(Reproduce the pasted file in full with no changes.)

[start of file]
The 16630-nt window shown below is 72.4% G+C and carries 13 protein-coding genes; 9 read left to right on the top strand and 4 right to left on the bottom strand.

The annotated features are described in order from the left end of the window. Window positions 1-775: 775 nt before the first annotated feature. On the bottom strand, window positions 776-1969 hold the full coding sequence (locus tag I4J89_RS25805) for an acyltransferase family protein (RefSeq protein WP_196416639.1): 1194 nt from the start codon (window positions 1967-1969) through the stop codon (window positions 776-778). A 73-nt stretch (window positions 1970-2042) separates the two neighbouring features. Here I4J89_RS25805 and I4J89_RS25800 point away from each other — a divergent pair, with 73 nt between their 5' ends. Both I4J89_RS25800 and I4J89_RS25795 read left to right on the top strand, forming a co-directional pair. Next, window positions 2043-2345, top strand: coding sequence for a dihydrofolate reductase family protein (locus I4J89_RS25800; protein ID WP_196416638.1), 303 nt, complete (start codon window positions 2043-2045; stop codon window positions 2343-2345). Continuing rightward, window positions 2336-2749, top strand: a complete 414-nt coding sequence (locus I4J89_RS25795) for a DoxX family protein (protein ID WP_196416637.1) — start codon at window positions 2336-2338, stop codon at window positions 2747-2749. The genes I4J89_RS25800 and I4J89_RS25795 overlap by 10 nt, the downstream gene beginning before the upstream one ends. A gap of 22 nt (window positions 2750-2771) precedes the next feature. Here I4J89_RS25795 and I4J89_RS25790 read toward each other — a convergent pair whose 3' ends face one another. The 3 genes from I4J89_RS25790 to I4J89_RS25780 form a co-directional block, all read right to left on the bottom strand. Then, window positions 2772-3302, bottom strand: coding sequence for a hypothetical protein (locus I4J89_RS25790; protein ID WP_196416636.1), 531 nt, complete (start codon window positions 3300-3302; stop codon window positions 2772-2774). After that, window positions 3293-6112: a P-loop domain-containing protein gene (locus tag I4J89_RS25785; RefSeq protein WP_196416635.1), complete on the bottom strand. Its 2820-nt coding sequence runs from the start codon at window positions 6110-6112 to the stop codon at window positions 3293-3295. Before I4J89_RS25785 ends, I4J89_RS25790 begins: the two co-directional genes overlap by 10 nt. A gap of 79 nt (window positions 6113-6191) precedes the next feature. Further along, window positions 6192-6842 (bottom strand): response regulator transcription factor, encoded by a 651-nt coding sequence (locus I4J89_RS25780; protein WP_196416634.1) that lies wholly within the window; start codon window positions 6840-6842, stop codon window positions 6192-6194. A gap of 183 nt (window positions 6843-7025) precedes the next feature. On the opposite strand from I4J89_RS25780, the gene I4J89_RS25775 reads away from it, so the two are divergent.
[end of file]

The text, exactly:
The 16630-nt window shown below is 72.4% G+C and carries 13 protein-coding genes; 9 read left to right on the top strand and 4 right to left on the bottom strand.

The annotated features are described in order from the left end of the window. Window positions 1-775: 775 nt before the first annotated feature. On the bottom strand, window positions 776-1969 hold the full coding sequence (locus tag I4J89_RS25805) for an acyltransferase family protein (RefSeq protein WP_196416639.1): 1194 nt from the start codon (window positions 1967-1969) through the stop codon (window positions 776-778). A 73-nt stretch (window positions 1970-2042) separates the two neighbouring features. Here I4J89_RS25805 and I4J89_RS25800 point away from each other — a divergent pair, with 73 nt between their 5' ends. Both I4J89_RS25800 and I4J89_RS25795 read left to right on the top strand, forming a co-directional pair. Next, window positions 2043-2345, top strand: coding sequence for a dihydrofolate reductase family protein (locus I4J89_RS25800; protein ID WP_196416638.1), 303 nt, complete (start codon window positions 2043-2045; stop codon window positions 2343-2345). Continuing rightward, window positions 2336-2749, top strand: a complete 414-nt coding sequence (locus I4J89_RS25795) for a DoxX family protein (protein ID WP_196416637.1) — start codon at window positions 2336-2338, stop codon at window positions 2747-2749. The genes I4J89_RS25800 and I4J89_RS25795 overlap by 10 nt, the downstream gene beginning before the upstream one ends. A gap of 22 nt (window positions 2750-2771) precedes the next feature. Here I4J89_RS25795 and I4J89_RS25790 read toward each other — a convergent pair whose 3' ends face one another. The 3 genes from I4J89_RS25790 to I4J89_RS25780 form a co-directional block, all read right to left on the bottom strand. Then, window positions 2772-3302, bottom strand: coding sequence for a hypothetical protein (locus I4J89_RS25790; protein ID WP_196416636.1), 531 nt, complete (start codon window positions 3300-3302; stop codon window positions 2772-2774). After that, window positions 3293-6112: a P-loop domain-containing protein gene (locus tag I4J89_RS25785; RefSeq protein WP_196416635.1), complete on the bottom strand. Its 2820-nt coding sequence runs from the start codon at window positions 6110-6112 to the stop codon at window positions 3293-3295. Before I4J89_RS25785 ends, I4J89_RS25790 begins: the two co-directional genes overlap by 10 nt. A gap of 79 nt (window positions 6113-6191) precedes the next feature. Further along, window positions 6192-6842 (bottom strand): response regulator transcription factor, encoded by a 651-nt coding sequence (locus I4J89_RS25780; protein WP_196416634.1) that lies wholly within the window; start codon window positions 6840-6842, stop codon window positions 6192-6194. A gap of 183 nt (window positions 6843-7025) precedes the next feature. On the opposite strand from I4J89_RS25780, the gene I4J89_RS25775 reads away from it, so the two are divergent.